[Author Login]
Title:Segmental unmarkedness versus input preservation in reduplication
Authors:Moira Yip
Comment:43pp. This paper will appear in Lombardi, Linda (ed.), Segmental Phonology in Optimality Theory. Cambridge University Press
Abstract:Segmental unmarkedness versus input preservation in reduplication

Moira Yip

University of California, Irvine and University College London

Reduplication in many Chinese languages differs in two ways from the types

of reduplication that are most discussed in the literature. First, it is

not obvious which piece of the output is the base and which is the

affixed copy, and instead the outputs look more like compounds of a word

with itself. Second, and the focus of this paper, the copies are

imperfect, with various segments from the input being replaced by fixed

segments, [l] in onsets, [i] in nuclei, and [ ] or [ ] in codas. I shall

argue that these segmental replacements are the unmarked segments for

these syllabic positions, an instance of the emergence of the unmarked

(TETU), as discussed in Alderete et al. (1998). In non-reduplicative

morphology, Faith-IO preserves marked input segments. In reduplication,

I propose that each input segment has two output correspondents, one of

which is thus free to succumb to markedness pressure so long as the other

remains intact. All faithfulness relations hold between input and output,

in line with a converging body of work including Sherrard 1997, Yip 1998,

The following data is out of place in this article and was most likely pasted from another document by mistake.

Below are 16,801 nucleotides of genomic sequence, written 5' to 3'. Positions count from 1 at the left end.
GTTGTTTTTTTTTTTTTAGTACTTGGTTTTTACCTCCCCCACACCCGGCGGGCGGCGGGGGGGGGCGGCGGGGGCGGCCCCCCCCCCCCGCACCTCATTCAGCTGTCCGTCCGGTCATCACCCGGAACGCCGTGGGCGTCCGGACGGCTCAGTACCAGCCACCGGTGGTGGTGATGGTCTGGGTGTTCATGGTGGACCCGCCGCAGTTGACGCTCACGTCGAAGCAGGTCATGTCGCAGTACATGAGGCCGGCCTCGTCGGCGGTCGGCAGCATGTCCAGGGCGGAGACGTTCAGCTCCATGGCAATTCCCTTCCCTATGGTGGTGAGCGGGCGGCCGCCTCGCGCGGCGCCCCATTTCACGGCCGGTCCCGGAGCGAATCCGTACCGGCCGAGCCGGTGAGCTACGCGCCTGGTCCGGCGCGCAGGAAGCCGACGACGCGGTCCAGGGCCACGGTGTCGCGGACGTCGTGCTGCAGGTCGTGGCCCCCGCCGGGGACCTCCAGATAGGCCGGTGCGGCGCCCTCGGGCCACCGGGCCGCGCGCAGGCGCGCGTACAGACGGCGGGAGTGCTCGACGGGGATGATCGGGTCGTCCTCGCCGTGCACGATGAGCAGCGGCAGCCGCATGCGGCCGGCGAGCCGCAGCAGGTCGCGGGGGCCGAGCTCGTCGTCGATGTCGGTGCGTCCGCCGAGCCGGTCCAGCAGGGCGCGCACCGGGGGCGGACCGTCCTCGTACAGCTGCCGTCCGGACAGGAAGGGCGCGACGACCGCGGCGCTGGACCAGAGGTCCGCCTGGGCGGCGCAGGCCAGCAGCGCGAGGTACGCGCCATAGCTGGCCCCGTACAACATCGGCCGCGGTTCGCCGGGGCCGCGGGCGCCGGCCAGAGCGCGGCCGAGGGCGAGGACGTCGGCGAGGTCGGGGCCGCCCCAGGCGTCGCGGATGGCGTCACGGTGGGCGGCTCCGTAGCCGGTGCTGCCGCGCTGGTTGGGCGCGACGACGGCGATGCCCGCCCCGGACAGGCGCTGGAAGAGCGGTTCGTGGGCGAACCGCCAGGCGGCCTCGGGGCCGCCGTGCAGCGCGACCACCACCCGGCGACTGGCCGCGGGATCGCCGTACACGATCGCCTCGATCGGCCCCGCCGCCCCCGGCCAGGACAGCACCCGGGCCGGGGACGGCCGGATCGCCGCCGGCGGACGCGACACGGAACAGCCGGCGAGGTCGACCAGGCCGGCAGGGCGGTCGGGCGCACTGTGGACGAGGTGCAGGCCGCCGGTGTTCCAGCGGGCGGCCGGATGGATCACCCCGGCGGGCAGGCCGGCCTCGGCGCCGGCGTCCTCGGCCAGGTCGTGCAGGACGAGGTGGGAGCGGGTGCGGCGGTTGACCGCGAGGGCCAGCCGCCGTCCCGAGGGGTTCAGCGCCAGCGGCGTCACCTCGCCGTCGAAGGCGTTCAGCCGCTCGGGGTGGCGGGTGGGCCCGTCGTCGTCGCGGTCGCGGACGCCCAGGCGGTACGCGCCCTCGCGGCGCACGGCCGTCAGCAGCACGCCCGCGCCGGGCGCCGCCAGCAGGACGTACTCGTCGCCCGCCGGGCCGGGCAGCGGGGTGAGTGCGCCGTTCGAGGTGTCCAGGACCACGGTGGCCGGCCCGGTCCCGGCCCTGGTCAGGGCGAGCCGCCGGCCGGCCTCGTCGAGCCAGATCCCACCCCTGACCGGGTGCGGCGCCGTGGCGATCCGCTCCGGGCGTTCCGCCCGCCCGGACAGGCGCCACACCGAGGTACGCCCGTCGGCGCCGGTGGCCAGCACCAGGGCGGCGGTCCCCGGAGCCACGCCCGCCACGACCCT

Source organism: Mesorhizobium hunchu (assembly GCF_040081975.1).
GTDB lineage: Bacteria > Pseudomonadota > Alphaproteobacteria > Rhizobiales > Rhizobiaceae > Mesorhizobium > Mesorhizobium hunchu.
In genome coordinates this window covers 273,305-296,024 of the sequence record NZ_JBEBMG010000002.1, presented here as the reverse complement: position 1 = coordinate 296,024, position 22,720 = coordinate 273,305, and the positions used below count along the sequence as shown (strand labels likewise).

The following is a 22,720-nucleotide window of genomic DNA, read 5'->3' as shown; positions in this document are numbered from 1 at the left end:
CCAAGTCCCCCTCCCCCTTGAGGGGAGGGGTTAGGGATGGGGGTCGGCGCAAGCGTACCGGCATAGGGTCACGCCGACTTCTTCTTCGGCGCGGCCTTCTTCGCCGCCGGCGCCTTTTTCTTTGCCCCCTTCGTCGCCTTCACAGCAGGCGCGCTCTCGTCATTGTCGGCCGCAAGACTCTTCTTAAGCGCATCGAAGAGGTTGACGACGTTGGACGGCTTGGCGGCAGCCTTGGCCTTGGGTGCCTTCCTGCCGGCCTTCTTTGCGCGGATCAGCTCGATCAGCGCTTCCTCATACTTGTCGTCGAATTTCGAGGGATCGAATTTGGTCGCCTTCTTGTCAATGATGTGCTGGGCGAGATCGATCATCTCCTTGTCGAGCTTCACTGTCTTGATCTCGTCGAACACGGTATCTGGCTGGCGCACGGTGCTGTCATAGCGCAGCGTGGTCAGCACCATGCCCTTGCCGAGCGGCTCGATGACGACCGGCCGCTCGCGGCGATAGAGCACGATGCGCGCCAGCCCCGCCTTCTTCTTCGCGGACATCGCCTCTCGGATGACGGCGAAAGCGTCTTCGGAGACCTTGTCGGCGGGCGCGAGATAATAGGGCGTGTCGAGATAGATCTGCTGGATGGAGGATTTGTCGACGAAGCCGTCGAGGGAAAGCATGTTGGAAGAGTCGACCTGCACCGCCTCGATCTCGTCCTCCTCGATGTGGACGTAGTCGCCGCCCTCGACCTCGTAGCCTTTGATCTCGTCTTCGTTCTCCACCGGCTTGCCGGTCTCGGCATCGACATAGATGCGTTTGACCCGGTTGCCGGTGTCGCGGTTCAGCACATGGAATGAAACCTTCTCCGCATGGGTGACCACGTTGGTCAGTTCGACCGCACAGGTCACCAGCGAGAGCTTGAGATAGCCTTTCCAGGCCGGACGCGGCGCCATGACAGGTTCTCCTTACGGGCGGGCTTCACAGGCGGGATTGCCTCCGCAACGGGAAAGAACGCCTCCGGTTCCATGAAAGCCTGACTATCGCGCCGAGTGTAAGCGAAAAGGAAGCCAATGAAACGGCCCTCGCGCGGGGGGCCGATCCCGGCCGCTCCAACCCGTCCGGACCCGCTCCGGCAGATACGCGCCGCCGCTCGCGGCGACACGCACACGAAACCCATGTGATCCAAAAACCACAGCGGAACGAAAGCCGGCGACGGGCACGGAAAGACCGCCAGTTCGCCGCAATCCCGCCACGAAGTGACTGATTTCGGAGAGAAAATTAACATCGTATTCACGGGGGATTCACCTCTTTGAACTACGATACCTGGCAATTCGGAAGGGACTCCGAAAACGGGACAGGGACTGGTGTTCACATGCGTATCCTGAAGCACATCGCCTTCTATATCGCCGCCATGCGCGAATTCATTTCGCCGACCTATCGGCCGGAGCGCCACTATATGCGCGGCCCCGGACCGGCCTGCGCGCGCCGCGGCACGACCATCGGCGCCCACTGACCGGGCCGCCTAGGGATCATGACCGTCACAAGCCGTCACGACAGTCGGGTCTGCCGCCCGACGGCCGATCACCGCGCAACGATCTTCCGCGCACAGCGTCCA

Inkelas and Zoll 1999, Struijke 2000.

After a survey of the data, I begin by laying out the basic analysis of

reduplication as a response to two constraints, Alliterate and Rhyme. I

then show how the ranking of these with respect to segmental markedness

constraints gives rise to the segmental changes. If Rhyme >> Markedness >>

Alliterate, marked segments survive in the rhyme but onset segments

become the unmarked [l]. If Alliterate >> Markedness >> Rhyme, onset

segments survive but rhyme segments become unmarked [i] or glottal stop.

I continue by discussing the particular choice of unmarked segments, and

propose a set of markedness constraints. The final two sections discuss

other reduplicative forms from secret languages where the replacement

segments do not appear to be the most unmarked ones. In the first case

the defining characteristic of secret languages, a high-ranked constraint

requiring the output to be distinct from the input, forces an increase in

markedness. In the second case, conflicting markedness constraints

interact with the secret language constraint to produce surface marked


[This paper will appear in Lombardi, Linda (ed.), Segmental Phonology in

Optimality Theory. Cambridge University Press.]
Type:Paper/tech report
Article:Version 1